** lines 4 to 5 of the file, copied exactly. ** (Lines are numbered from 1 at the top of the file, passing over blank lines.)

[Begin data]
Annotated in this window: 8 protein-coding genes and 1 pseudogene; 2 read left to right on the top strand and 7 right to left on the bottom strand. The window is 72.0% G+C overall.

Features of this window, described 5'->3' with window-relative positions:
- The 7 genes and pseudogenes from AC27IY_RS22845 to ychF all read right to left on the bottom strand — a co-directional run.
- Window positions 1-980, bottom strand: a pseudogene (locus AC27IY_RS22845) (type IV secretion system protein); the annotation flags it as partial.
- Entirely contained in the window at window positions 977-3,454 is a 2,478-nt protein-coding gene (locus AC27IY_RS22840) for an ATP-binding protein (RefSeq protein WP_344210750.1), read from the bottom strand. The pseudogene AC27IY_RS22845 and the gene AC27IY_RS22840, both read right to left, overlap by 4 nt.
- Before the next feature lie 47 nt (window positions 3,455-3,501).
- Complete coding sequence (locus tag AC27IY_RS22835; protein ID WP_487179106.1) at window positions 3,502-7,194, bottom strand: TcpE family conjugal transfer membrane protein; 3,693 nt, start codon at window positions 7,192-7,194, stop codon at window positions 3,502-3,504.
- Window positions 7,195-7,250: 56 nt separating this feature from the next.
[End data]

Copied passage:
- Window positions 1-980, bottom strand: a pseudogene (locus AC27IY_RS22845) (type IV secretion system protein); the annotation flags it as partial.
- Entirely contained in the window at window positions 977-3,454 is a 2,478-nt protein-coding gene (locus AC27IY_RS22840) for an ATP-binding protein (RefSeq protein WP_344210750.1), read from the bottom strand. The pseudogene AC27IY_RS22845 and the gene AC27IY_RS22840, both read right to left, overlap by 4 nt.